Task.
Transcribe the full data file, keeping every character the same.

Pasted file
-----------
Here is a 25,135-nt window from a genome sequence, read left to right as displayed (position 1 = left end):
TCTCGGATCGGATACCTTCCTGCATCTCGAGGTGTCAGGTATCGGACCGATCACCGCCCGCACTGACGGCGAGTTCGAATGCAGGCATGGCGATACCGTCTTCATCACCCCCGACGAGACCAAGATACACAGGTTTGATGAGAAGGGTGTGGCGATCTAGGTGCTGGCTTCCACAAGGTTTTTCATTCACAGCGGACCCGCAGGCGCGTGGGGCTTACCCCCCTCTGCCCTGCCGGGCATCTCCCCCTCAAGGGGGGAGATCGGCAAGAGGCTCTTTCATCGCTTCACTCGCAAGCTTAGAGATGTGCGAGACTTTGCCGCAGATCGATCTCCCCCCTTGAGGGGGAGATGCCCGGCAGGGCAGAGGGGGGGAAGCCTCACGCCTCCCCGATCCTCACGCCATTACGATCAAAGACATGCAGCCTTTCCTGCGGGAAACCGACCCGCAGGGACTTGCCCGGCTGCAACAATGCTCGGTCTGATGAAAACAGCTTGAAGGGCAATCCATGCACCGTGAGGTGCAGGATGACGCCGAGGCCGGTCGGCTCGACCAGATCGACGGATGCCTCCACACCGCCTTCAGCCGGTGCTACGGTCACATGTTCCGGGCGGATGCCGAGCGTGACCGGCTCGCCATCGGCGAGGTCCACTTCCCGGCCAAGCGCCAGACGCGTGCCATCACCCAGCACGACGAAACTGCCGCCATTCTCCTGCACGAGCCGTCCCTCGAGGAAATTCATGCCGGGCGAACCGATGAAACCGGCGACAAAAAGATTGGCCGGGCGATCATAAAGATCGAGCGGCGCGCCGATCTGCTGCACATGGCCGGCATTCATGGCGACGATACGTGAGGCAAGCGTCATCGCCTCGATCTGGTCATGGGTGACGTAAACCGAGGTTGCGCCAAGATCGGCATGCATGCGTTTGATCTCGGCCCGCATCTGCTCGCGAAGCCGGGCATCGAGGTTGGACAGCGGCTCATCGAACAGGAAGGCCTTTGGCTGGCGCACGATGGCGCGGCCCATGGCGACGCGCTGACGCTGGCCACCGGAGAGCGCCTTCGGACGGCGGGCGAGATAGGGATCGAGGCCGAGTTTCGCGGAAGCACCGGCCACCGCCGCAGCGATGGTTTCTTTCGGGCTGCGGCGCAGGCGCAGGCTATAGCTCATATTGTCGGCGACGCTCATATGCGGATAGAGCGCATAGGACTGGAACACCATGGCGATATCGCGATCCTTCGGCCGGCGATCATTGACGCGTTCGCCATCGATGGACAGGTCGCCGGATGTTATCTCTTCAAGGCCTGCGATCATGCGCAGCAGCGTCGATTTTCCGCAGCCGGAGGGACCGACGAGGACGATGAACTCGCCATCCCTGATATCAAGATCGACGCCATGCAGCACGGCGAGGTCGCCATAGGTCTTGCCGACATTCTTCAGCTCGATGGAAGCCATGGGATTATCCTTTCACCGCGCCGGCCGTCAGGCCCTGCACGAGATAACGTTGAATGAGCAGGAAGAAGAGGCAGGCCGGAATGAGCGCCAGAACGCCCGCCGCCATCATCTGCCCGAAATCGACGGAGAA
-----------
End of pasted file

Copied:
Here is a 25,135-nt window from a genome sequence, read left to right as displayed (position 1 = left end):
TCTCGGATCGGATACCTTCCTGCATCTCGAGGTGTCAGGTATCGGACCGATCACCGCCCGCACTGACGGCGAGTTCGAATGCAGGCATGGCGATACCGTCTTCATCACCCCCGACGAGACCAAGATACACAGGTTTGATGAGAAGGGTGTGGCGATCTAGGTGCTGGCTTCCACAAGGTTTTTCATTCACAGCGGACCCGCAGGCGCGTGGGGCTTACCCCCCTCTGCCCTGCCGGGCATCTCCCCCTCAAGGGGGGAGATCGGCAAGAGGCTCTTTCATCGCTTCACTCGCAAGCTTAGAGATGTGCGAGACTTTGCCGCAGATCGATCTCCCCCCTTGAGGGGGAGATGCCCGGCAGGGCAGAGGGGGGGAAGCCTCACGCCTCCCCGATCCTCACGCCATTACGATCAAAGACATGCAGCCTTTCCTGCGGGAAACCGACCCGCAGGGACTTGCCCGGCTGCAACAATGCTCGGTCTGATGAAAACAGCTTGAAGGGCAATCCATGCACCGTGAGGTGCAGGATGACGCCGAGGCCGGTCGGCTCGACCAGATCGACGGATGCCTCCACACCGCCTTCAGCCGGTGCTACGGTCACATGTTCCGGGCGGATGCCGAGCGTGACCGGCTCGCCATCGGCGAGGTCCACTTCCCGGCCAAGCGCCAGACGCGTGCCATCACCCAGCACGACGAAACTGCCGCCATTCTCCTGCACGAGCCGTCCCTCGAGGAAATTCATGCCGGGCGAACCGATGAAACCGGCGACAAAAAGATTGGCCGGGCGATCATAAAGATCGAGCGGCGCGCCGATCTGCTGCACATGGCCGGCATTCATGGCGACGATACGTGAGGCAAGCGTCATCGCCTCGATCTGGTCATGGGTGACGTAAACCGAGGTTGCGCCAAGATCGGCATGCATGCGTTTGATCTCGGCCCGCATCTGCTCGCGAAGCCGGGCATCGAGGTTGGACAGCGGCTCATCGAACAGGAAGGCCTTTGGCTGGCGCACGATGGCGCGGCCCATGGCGACGCGCTGACGCTGGCCACCGGAGAGCGCCTTCGGACGGCGGGCGAGATAGGGATCGAGGCCGAGTTTCGCGGAAGCACCGGCCACCGCCGCAGCGATGGTTTCTTTCGGGCTGCGGCGCAGGCGCAGGCTATAGCTCATATTGTCGGCGACGCTCATATGCGGATAGAGCGCATAGGACTGGAACACCATGGCGATATCGCGATCCTTCGGCCGGCGATCATTGACGCGTTCGCCATCGATGGACAGGTCGCCGGATGTTATCTCTTCAAGGCCTGCGATCATGCGCAGCAGCGTCGATTTTCCGCAGCCGGAGGGACCGACGAGGACGATGAACTCGCCATCCCTGATATCAAGATCGACGCCATGCAGCACGGCGAGGTCGCCATAGGTCTTGCCGACATTCTTCAGCTCGATGGAAGCCATGGGATTATCCTTTCACCGCGCCGGCCGTCAGGCCCTGCACGAGATAACGTTGAATGAGCAGGAAGAAGAGGCAGGCCGGAATGAGCGCCAGAACGCCCGCCGCCATCATCTGCCCGAAATCGACGGAGAA